The wine industry represents one of the fundamental U.S. marketing domains since the high number of constant wine drinkers in America. This paper reviews the business achievements of Michael Shaps, who became an idol of winery art in Virginia through his outstanding collection of drinks. At a particular stage of his professional growth, the businessman faces a challenge: he is forced to decide whether it is appropriate to widen the scopes of his label production or start working for the individuals or companies, which would use their brands to promote Shaps’ wine. The latter was called a custom crush business strategy (Nichols 1).
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Since Michael Shaps’ winery gained a full recognition and fame in the state, his decision to work for the separate brands and clients is wrongful. The separation between the brand and the product influences Virginian industry, for it is acknowledged that approximately 55% of the citizens of Virginia have a specific winery, and there are some consistent grounds for them using the production of one brand (Geide, Harmon, and Baker 352).
Moreover, the wine industry business in Virginia was vulnerable to sustainability changes. Thus, the model of Kluge Estate production showed that the sustainable practices of the product life cycling benefit individual businesses (Mann, Abramczyk, and Andrews 204).
To sum it up, one may draw a conclusion that custom-crush business formatting can be applied with reference to the developing companies or any known partners. However, the usage of this strategy in the case of Michael Shaps is quite damaging both for his brand’s reputation and for the quality of production.
Alternative Wine Packaging Technique
In his innovative business conception, Michael Shaps elaborated a system of alternative wine packaging. Specifically, the businessman, who was determined to embrace a custom-crush strategy decided to sell his wine in ecology-friendly boxes. Such packing system could provide a customer with gross sells since every box enclosed minimum three liters of liquid. Moreover, it was acknowledged that the wine, which is preserved in plastic bags, rather than in open glass bottles, evades a complete oxidization and keeps its original qualities.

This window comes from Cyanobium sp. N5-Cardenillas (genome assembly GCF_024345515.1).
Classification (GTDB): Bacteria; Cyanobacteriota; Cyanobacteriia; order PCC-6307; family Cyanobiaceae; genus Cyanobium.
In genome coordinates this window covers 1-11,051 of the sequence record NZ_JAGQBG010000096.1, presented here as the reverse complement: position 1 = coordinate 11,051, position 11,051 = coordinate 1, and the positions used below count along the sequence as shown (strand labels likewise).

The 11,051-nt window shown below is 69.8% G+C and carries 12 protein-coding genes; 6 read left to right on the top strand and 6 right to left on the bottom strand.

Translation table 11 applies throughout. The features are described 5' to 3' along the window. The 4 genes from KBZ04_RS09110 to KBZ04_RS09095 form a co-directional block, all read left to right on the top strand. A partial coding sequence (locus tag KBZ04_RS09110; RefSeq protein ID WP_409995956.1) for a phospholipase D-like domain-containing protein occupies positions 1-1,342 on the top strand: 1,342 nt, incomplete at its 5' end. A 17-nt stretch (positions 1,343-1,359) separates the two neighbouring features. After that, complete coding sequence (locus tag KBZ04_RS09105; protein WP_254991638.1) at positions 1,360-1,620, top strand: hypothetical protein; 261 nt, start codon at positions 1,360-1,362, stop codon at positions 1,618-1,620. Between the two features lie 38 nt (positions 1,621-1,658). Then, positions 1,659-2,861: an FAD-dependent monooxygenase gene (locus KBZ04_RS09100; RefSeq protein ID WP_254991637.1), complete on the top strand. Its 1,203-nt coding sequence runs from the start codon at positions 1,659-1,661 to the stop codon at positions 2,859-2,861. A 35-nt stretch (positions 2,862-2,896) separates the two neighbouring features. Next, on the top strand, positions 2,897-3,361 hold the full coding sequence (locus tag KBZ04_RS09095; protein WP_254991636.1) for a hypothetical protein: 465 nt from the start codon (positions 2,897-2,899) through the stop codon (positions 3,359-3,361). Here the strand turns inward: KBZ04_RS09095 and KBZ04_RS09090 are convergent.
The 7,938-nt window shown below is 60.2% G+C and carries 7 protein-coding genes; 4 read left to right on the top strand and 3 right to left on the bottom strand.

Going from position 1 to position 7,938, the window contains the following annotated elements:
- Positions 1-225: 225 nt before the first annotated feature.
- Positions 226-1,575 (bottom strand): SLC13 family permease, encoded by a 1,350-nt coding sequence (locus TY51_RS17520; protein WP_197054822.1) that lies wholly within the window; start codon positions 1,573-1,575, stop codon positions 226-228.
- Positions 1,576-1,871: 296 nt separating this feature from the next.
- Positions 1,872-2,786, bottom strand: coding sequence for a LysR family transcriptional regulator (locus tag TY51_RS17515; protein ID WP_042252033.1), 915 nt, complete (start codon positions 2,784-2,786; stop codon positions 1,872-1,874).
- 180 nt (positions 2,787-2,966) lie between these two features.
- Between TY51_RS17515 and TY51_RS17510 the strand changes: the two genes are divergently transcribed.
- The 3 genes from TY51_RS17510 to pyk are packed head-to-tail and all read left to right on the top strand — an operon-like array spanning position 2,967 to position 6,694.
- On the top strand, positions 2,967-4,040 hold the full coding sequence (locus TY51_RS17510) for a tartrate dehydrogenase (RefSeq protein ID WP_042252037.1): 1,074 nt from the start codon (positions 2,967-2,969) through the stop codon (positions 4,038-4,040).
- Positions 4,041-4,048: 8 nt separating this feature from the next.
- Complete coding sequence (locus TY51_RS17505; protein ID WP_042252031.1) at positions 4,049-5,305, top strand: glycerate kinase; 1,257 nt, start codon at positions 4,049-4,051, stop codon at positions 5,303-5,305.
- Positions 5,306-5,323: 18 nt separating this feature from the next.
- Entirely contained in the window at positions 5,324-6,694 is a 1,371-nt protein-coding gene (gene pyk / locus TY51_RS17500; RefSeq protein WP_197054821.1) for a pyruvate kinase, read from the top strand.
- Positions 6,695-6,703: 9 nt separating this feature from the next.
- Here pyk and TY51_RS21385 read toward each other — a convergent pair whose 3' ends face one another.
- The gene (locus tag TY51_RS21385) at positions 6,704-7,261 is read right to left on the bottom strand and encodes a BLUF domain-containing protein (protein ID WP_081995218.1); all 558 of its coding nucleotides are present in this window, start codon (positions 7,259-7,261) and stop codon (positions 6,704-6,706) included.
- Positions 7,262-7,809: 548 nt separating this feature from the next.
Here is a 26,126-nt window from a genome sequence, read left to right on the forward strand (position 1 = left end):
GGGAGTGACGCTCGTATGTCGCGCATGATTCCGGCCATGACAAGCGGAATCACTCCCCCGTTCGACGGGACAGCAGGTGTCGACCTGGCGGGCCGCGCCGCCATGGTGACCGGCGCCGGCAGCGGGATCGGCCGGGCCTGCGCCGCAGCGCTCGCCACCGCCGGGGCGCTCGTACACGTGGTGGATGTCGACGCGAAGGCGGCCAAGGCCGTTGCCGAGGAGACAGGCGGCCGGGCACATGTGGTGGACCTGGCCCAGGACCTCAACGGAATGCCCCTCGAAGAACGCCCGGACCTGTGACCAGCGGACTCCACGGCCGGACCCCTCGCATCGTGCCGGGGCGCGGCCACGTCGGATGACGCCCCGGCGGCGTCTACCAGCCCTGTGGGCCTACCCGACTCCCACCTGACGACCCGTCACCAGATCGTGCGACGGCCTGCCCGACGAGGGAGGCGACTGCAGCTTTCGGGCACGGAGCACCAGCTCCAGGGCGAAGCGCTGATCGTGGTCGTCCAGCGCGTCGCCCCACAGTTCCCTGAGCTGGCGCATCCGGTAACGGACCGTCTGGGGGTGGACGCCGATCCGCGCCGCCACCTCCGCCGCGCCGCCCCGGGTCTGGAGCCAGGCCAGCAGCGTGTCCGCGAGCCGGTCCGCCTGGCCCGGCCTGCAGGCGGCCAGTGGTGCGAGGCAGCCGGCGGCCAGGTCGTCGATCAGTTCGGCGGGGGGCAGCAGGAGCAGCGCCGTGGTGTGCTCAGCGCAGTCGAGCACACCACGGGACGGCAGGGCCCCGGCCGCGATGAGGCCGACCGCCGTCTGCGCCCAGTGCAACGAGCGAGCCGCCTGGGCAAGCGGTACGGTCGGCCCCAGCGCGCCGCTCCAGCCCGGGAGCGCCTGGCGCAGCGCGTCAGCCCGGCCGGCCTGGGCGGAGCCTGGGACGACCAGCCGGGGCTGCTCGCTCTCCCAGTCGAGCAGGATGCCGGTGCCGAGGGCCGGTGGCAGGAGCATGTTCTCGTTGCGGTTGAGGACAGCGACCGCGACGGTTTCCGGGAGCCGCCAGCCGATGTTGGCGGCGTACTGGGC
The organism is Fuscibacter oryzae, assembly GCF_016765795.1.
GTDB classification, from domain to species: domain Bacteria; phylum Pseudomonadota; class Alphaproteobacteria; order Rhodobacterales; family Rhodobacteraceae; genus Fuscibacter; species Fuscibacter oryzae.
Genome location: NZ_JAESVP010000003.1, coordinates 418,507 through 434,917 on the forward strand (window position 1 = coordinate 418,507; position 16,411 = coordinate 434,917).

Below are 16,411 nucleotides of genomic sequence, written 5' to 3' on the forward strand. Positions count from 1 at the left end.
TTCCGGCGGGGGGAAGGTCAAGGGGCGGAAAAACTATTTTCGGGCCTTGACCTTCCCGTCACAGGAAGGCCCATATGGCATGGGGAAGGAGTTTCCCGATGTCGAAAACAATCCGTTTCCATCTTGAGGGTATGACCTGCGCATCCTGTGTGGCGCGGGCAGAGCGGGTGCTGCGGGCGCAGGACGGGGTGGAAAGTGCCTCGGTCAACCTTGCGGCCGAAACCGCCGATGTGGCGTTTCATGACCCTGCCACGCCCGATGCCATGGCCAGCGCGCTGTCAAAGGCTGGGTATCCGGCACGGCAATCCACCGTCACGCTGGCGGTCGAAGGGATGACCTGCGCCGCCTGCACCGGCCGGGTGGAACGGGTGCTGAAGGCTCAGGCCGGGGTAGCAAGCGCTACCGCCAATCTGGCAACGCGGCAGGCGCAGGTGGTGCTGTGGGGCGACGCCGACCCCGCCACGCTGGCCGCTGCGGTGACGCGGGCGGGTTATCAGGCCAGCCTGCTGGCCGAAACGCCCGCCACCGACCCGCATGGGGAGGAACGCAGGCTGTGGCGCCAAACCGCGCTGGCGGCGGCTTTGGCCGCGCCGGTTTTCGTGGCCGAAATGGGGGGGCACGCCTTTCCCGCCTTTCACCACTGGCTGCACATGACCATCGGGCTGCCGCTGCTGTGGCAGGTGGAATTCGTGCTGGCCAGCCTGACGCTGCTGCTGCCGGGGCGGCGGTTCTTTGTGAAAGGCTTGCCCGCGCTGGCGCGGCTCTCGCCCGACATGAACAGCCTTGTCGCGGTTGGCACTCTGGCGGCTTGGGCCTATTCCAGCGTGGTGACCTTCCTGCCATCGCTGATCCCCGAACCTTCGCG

According to the recent scientific studies, there is a strong tendency of the U.S. citizens preferring ecologically-clear production. Therefore, the usage of “green” packaging can draw a number of new clients, whose values comply with the principles of production (Barber 424). Besides, the marketing experts state that a choice of the product is highly dependent on the interface of a bottle or pack. The statistics are primarily directed at females, who can abandon the study of qualities of a product for the sake of its excellent appearance (Barber and Almanza 84).
Therefore, Shaps’ idea of launching a serial of alternative packaging usage reveals an efficient business model and can bring many new customers to the brand. Nevertheless, it is purposeless to establish the strategy in the crush-customer business, for the innovation will not raise an awareness of Michael Shaps’ conception, but will simply introduce a universal tendency or likeability of ecology-friendly packing with no reference to the founder of this business (“UPS Professional Services” par. 1).
To sum it up, it is strongly recommended for the individual production labels to adopt the strategy of green packaging usage since it matches the needs of American citizens today. However, the idea has to be overtaken exclusively by the individual brands since the custom crush opportunity does not provide any opportunities for strategic recognition.
Barber, Nelson. “Green Wine Packaging: Targeting Environmental Consumers.” International Journal of Wine Business Research 22.4 (2010): 423-444. Print.
Barber, Nelson, and Barbara Almanza. “Influence of Wine Packaging on Consumers’ Decision to Purchase.” Journal of Foodservice Business Research 9.4 (2006): 83-98. Print.
Geide, Cammeral, Laurie Harmon, and Robert Baker. “Northern Virginia Wineries: Understanding Visitor Motivations for Market Segmentation.” Northeastern Recreation Research 2.4 (2008): 350-356. Print.
Mann, John, Michael Abramczyk, Matthew Andrews, Richard Small, and Robert Bailey. “Sustainability at Kluge Estate Vineyard and Winery.” Systems and Information Engineering Journal 12.1 (2010): 203-208. Print.
Nichols, Rachel 2011, Michael Shaps Winery: Evaluating the “Custom Crush” Opportunity. Web.
UPS Professional Services 2004. Web.